A new report says Google is still secretly working on its censored China search engine but the company outright denies it
- Google's plan to release a censored search engine in China may not be over, according to a report by The Intercept on Monday.
- The project, known as Dragonfly, was reportedly sidelined by the company in December.
- A group of employees at Google has noticed that development on software code associated with Dragonfly has continued, with as many as 400 changes occurring between this January and February, according to the report.
- A Google spokesperson denied the report's claims.
Google's controversial plan to offer a censored search engine in China may not be dead after all, according to a report by The Intercept on Monday.
Typical development for the project involved between 150 to 500 code changes each month, one source told The Intercept.
Google rejects claims that work continues on Dragonfly, however.
In a statement to Business Insider on Monday, a Google spokesperson said: "This speculation is inaccurate. As we've said for many months, we have no plans to launch Search in China and there is no work being undertaken on such a project. Team members have moved to new projects."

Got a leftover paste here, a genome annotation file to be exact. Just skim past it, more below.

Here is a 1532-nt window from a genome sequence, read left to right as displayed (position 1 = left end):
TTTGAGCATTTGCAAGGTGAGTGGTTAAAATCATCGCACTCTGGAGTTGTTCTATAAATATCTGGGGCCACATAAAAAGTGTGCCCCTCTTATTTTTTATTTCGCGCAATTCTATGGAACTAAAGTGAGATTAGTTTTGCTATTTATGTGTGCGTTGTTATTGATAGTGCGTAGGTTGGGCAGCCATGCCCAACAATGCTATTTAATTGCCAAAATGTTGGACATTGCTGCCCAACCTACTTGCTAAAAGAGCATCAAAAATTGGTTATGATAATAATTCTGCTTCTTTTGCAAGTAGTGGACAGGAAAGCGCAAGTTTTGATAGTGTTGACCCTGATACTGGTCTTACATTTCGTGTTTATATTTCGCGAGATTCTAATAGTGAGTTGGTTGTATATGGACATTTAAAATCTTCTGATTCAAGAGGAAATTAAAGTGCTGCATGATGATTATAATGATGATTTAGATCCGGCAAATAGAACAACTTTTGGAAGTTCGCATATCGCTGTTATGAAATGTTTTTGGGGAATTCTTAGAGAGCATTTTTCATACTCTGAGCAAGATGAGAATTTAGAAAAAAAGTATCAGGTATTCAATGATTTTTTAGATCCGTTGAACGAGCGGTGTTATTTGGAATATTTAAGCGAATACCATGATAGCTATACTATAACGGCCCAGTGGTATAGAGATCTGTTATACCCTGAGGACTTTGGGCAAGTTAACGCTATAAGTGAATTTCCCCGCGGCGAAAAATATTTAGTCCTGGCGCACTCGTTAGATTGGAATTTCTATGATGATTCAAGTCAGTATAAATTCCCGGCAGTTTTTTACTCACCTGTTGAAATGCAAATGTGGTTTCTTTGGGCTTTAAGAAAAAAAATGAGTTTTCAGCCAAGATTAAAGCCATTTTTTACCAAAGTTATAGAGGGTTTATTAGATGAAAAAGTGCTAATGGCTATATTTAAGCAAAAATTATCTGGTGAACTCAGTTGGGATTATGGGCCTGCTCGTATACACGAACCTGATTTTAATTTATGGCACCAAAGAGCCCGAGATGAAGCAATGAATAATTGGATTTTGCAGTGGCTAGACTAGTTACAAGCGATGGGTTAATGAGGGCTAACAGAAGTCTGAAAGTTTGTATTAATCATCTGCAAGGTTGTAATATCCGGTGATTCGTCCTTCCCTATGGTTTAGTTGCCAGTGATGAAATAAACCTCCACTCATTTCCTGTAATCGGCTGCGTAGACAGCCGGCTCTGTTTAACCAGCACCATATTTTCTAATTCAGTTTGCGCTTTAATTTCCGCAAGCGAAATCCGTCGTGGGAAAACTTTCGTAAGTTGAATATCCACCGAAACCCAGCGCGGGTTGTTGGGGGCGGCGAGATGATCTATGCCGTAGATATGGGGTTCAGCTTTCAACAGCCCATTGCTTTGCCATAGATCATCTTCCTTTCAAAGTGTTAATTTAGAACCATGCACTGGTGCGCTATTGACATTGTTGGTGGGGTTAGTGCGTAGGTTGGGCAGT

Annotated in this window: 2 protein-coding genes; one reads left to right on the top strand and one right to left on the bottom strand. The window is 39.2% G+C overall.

The company shifted resources off of Dragonfly starting last December, according to a newly obtained memo by the Intercept. Many of these employees were likely moved to focus on products related to other emerging markets, like India, Indonesia, and Brazil.
The Intercept also reported that around 100 employees are still being paid from a "cost center" associated with Dragonfly, which means the company may still have a budget for the project.A Google spokesperson declined to comment on whether this cost center still exists.
Google has never completely shut down the idea of launching a censored search product in China, though CEO Sundar Pichai told Congress last December that "right now, there are no plans" for the company to do so.
"To the extent we approach a position like that, I will be fully transparent, including with policy makers here, and engage and consult widely," Pichai said at the time.
Since news of Google's censored search engine went public last summer, human rights groups such as Amnesty International have condemned the plans.
Internal strife at Google came to a head last November when a public petition signed by many current employees said it should cancel the project. "We deserve to know what we're building and we deserve a say in these significant decisions," the petition said.
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